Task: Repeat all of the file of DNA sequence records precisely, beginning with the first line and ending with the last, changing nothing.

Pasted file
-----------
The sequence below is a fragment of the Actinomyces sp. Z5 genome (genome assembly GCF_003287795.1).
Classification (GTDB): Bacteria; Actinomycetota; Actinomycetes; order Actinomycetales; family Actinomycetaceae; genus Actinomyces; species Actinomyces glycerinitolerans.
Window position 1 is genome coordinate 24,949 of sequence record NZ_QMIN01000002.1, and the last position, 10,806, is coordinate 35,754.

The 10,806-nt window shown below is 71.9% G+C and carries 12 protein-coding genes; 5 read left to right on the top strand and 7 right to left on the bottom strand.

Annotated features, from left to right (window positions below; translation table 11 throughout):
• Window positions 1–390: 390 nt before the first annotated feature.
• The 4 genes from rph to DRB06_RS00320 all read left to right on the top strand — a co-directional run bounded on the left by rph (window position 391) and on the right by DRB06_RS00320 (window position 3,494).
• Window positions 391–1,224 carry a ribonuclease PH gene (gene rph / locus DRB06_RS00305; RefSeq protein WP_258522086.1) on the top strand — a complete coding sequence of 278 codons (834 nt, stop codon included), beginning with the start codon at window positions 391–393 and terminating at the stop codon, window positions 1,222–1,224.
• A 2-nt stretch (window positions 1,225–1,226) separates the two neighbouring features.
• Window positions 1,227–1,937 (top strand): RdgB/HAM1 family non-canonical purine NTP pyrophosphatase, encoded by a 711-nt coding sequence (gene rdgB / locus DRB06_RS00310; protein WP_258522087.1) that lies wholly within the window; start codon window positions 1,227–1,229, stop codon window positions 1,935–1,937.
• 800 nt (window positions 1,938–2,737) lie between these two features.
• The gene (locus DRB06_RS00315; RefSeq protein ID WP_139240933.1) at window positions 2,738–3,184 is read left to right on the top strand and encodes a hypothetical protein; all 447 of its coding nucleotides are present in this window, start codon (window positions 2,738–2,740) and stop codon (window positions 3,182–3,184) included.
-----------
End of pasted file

The sequence below is a fragment of the Actinomyces sp. Z5 genome (genome assembly GCF_003287795.1).
Classification (GTDB): Bacteria; Actinomycetota; Actinomycetes; order Actinomycetales; family Actinomycetaceae; genus Actinomyces; species Actinomyces glycerinitolerans.
Window position 1 is genome coordinate 24,949 of sequence record NZ_QMIN01000002.1, and the last position, 10,806, is coordinate 35,754.

The 10,806-nt window shown below is 71.9% G+C and carries 12 protein-coding genes; 5 read left to right on the top strand and 7 right to left on the bottom strand.

Annotated features, from left to right (window positions below; translation table 11 throughout):
• Window positions 1–390: 390 nt before the first annotated feature.
• The 4 genes from rph to DRB06_RS00320 all read left to right on the top strand — a co-directional run bounded on the left by rph (window position 391) and on the right by DRB06_RS00320 (window position 3,494).
• Window positions 391–1,224 carry a ribonuclease PH gene (gene rph / locus DRB06_RS00305; RefSeq protein WP_258522086.1) on the top strand — a complete coding sequence of 278 codons (834 nt, stop codon included), beginning with the start codon at window positions 391–393 and terminating at the stop codon, window positions 1,222–1,224.
• A 2-nt stretch (window positions 1,225–1,226) separates the two neighbouring features.
• Window positions 1,227–1,937 (top strand): RdgB/HAM1 family non-canonical purine NTP pyrophosphatase, encoded by a 711-nt coding sequence (gene rdgB / locus DRB06_RS00310; protein WP_258522087.1) that lies wholly within the window; start codon window positions 1,227–1,229, stop codon window positions 1,935–1,937.
• 800 nt (window positions 1,938–2,737) lie between these two features.
• The gene (locus DRB06_RS00315; RefSeq protein ID WP_139240933.1) at window positions 2,738–3,184 is read left to right on the top strand and encodes a hypothetical protein; all 447 of its coding nucleotides are present in this window, start codon (window positions 2,738–2,740) and stop codon (window positions 3,182–3,184) included.